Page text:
Despite what people on the outside are saying after the weekend, Liverpool’s continues to show its togetherness in this week of celebrations…
AS I sit in our office at The Anfield Wrap writing this, I look over Eurovision village and hear acts warming up behind me, and read our mission statement on the wall in front of me: “to share the experience of supporting Liverpool Football Club from the heart of the city.”
It is never lost on us how lucky we are to be able to share this journey from the epicentre of where it happens, taking people with us to Anfield, to finals at Wembley, to European aways and beyond.
We always try to take you with us and highlight what people are talking about in and around Liverpool, and this week plenty of attention has been on the city for a variety of reasons.
In the aftermath of Saturday’s game and the club’s decision to play the national anthem, the negativity that ensued in certain parts of the internet was inevitable.
“We have the freedom of speech, and that means of opinion as well. It was clear that something like this would happen, and that’s allowed and that’s fine, nothing else happened,” said the manager.
However you chose to celebrate or actively not to celebrate is up to you.
He’s right to say that nothing else happened, but with social media creating an overwhelming feeling that everyone has to have an divisive opinion on everything, things are rarely just left to be.
It felt like apt timing, then, that the same weekend marked the start of what is set to be a momentous occasion for the city.
“If there is a city in the world where you can have a proper party with no reason, it’s Liverpool,” Jürgen Klopp’s welcome message played out on the big screens to 25,000 people at the opening party on Sunday night.
Half the crowd cheered madly and the other half booed loudly, reminding you that the city is divided when it comes to football, but this week it is united by music. Oh and don’t worry, Sean Dyche’s message followed after and The Reds in the crowd had their say.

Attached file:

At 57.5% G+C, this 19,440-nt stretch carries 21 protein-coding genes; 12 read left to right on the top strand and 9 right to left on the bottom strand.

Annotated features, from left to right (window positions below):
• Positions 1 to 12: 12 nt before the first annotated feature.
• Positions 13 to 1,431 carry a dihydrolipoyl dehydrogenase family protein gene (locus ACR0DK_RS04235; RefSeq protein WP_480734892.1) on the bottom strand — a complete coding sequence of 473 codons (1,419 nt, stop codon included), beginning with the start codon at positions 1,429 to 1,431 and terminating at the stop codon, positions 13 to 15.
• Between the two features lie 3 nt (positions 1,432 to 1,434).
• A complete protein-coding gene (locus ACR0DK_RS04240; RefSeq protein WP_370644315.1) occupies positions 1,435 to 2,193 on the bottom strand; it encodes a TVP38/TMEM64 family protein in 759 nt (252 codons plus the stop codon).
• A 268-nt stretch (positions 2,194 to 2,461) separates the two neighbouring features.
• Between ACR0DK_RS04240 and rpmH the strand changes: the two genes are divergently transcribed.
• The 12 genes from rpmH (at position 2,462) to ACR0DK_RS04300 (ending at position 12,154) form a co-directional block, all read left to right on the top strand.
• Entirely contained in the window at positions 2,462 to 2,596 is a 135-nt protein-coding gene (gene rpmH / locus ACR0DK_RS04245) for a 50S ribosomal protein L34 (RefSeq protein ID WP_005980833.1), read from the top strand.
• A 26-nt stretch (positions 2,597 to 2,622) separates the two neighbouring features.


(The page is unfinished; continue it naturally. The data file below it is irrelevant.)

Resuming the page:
Talent in abundance from Liverpool was showcased, from Atomic Kitten to a reunion of Frankie Goes To Hollywood, Liverpool’s Signing Choir to powerful women in the city who have made a wider impact on the world (including our very own Lizzi Doyle).
A sense of togetherness following other events of the weekend felt palpable, and once again you were reminded that you cannot separate football from politics, from culture, from life, from community. It is all inextricably linked.
Alongside being a big celebration of absolutely everything that Liverpool does best (throwing a party and ensuring everyone has a lovely time in the process), the economic impact Eurovision is expected to have is significant.
Mayor of Liverpool City Region Steve Rotherham said the event is predicted to inject £25 million into the city region in the month of May alone, and long-term as much as £260m which can be invested into regeneration projects and help to support the city through economic instability.
But vitally, as Rotherham noted: “The intangible contribution of broadcasting our brand to an international audience could be invaluable.”
Anywhere between 50-100,000 people are expected to descend on Liverpool for the event, and an estimated further 200 million will be watching on TV across the world.
The eyes of the world are watching, and Liverpool will undoubtedly shine. Bars are packed, restaurants are full, the streets are singing and everyone is smiling.
Many of the acts have commented on how welcoming and friendly the city is, and my personal favourite was Belgium’s entry saying: “If you go on a Tuesday night to a pub or something, it’s a Saturday night in Belgium for us.”
It’s approaching two years now since I made the move here myself, and every time I leave and come back it feels like a big hug. I hope everyone visiting feels that way over the weekend.
With everyone watching, I hope Liverpool is represented as exactly what it is: a kind, vibrant, diverse, joyful and overwhelmingly welcoming place to live, visit and spend time.
Football and music both bring so much to and the best out of the city, but on this occasion the former can wait until Monday night.
Liverpool is united by music.
Hi from Los Angeles. I’m a lighting designer from the Woodchurch working in LA. A mission I could only imagine growing up. I just watched the opening of Eurovision and it was spectacular.
As I remember Liverpool was the most inclusive city anywhere so let’s not forget our uniqueness.
As the lads said: All you need is love.